…Say Election Riggers will Suffer Visa Ban The United States, the United Kingdom and the European Union Election Observation Mission (EU EOM) have expressed deep concern over the suspension of Chief Justice of Nigeria (CJN), Walter Samuel Nkanu Onnoghen by President Muhammadu Buhari A statement issued by the US embassy in Nigeria at the weekend,
…Say Election Riggers will Suffer Visa Ban
The United States, the United Kingdom and the European Union Election Observation Mission (EU EOM) have expressed deep concern over the suspension of Chief Justice of Nigeria (CJN), Walter Samuel Nkanu Onnoghen by President Muhammadu Buhari
A statement issued by the US embassy in Nigeria at the weekend, said it had taken note of “widespread criticisms that the suspension is illegal.”
According to the statement “The Embassy of the United States is deeply concerned by the impact of the executive branch’s decision to suspend and replace the Chief Justice and head of the judicial branch without the support of the legislative branch on the eve of national and state elections.”
“We note widespread Nigerian criticism that this decision is unconstitutional and that it undermines the independence of the judicial branch. That undercuts the stated determination of government, candidates, and political party leaders to ensure that the elections proceed in a way that is free, fair, transparent, and peaceful – leading to a credible result.”
“We urge that the issues raised by this decision be resolved swiftly and peacefully in accordance with due process, full respect for the rule of law, and the spirit of the Constitution of Nigeria. Such action is needed urgently now to ensure that this decision does not cast a pall over the electoral process,” the US said.
In a similar vein, the UK Government in a statement by the British High Commission, said that it was compelled, as a friend of Nigeria, to observe that “the timing of the suspension risked affecting the credibility of the forthcoming elections.”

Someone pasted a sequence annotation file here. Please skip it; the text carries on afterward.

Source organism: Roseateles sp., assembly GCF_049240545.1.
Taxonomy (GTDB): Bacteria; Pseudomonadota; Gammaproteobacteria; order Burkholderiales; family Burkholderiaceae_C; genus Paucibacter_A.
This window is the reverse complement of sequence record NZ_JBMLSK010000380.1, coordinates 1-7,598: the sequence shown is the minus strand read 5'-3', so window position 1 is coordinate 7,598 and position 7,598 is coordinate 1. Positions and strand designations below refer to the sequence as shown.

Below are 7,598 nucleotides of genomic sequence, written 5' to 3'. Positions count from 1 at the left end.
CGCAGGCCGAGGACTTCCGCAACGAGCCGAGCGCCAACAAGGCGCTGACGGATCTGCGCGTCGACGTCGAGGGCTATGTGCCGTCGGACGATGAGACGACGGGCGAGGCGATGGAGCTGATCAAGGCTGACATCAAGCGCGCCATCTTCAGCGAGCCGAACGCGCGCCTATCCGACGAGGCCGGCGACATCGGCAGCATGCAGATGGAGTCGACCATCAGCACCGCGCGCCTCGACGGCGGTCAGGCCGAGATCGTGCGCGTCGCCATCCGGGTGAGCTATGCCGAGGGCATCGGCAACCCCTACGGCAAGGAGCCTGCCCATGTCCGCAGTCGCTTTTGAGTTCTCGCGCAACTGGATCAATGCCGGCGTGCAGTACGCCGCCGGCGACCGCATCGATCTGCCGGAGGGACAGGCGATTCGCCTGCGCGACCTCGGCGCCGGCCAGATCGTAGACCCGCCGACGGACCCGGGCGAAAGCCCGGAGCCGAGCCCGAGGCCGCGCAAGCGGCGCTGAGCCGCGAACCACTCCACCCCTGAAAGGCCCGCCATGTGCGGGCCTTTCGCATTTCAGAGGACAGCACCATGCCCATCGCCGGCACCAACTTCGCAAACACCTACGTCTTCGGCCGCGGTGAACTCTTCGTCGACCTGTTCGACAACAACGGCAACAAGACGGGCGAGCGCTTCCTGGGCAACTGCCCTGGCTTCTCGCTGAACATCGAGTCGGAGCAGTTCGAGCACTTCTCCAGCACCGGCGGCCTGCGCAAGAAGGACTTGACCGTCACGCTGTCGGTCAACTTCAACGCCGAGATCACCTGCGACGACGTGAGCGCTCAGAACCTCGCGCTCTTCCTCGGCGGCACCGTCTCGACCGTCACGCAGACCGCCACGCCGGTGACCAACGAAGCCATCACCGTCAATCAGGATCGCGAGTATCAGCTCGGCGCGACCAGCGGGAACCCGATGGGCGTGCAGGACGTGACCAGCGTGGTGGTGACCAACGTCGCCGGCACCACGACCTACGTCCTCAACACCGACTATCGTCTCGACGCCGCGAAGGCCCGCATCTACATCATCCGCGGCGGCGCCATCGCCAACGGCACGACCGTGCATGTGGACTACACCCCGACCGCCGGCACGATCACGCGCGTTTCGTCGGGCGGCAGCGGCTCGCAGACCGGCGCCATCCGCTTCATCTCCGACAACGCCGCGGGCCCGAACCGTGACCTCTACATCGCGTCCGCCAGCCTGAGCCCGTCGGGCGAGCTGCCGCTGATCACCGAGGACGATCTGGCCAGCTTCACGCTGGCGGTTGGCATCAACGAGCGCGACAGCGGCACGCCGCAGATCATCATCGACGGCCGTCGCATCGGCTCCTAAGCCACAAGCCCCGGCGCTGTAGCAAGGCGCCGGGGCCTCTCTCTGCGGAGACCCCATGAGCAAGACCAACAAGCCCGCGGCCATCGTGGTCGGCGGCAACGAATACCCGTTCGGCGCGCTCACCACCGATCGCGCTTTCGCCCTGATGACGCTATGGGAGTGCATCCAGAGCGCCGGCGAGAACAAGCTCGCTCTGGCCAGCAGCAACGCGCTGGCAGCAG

“We have heard a wide range of credible and independent voices, including in the Nigerian legal profession and civil society, who have expressed concern over the constitutionality of the executive branch’s suspension of the chief officer of the judiciary.”
“We respect Nigeria’s sovereign authority and its right to adjudicate on constitutional provisions but as friends of the Nigerian people, we are compelled to observe that the timing of this action, so close to national elections, gives cause for concern.”
“It risks affecting both domestic and international perceptions on the credibility of the forthcoming elections.”
“We, along with other members of the international community, are following developments closely.”
The UK also encouraged all actors to maintain calm and address the concerns raised through due process and demonstrate their commitment to respecting the constitution and the impartial administration of the rule of law.
“We further urge them to take steps to ensure that elections take place in an environment conducive to a free, fair and peaceful process,” it stated.
The EU Election Observation Mission (EU EOM) has also expressed concern over the process and timing of the suspension of CJN Onnoghen by President Buhari.
The mission, in a statement on Saturday by its Press and Public Outreach Officer, Sarah Fradgley, said the timing of the suspension just before the swearing in of justices for Electoral Tribunals raised concerns about the opportunity for electoral justice.
“The decision to suspend the Chief Justice has led to many Nigerians, including lawyers and civil society observer groups, to question whether due process was followed,” the statement said.
The EU EOM said with 20 days to the Presidential and National Assembly elections, “political parties, candidates and voters must be able to have confidence in the impartiality and independence of the judicial system.”
It, however, called on all parties to follow the legal processes provided for in the Constitution and to respond calmly to any concerns they may have.
The mission said it would continue “observing all aspects of the election, including the independence of the election administration, the neutrality of security agencies, and the extent to which the judiciary can and does fulfil its election-related responsibilities.”
President Buhari suspended the CJN Onnoghen on Friday, citing an order from the Code of Conduct Tribunal (CCT) as the CJN is undergoing a trial over false assets declaration.
Many however say that the President’s move is a violation of the constitution and the invitation to anarchy. The Constitution states in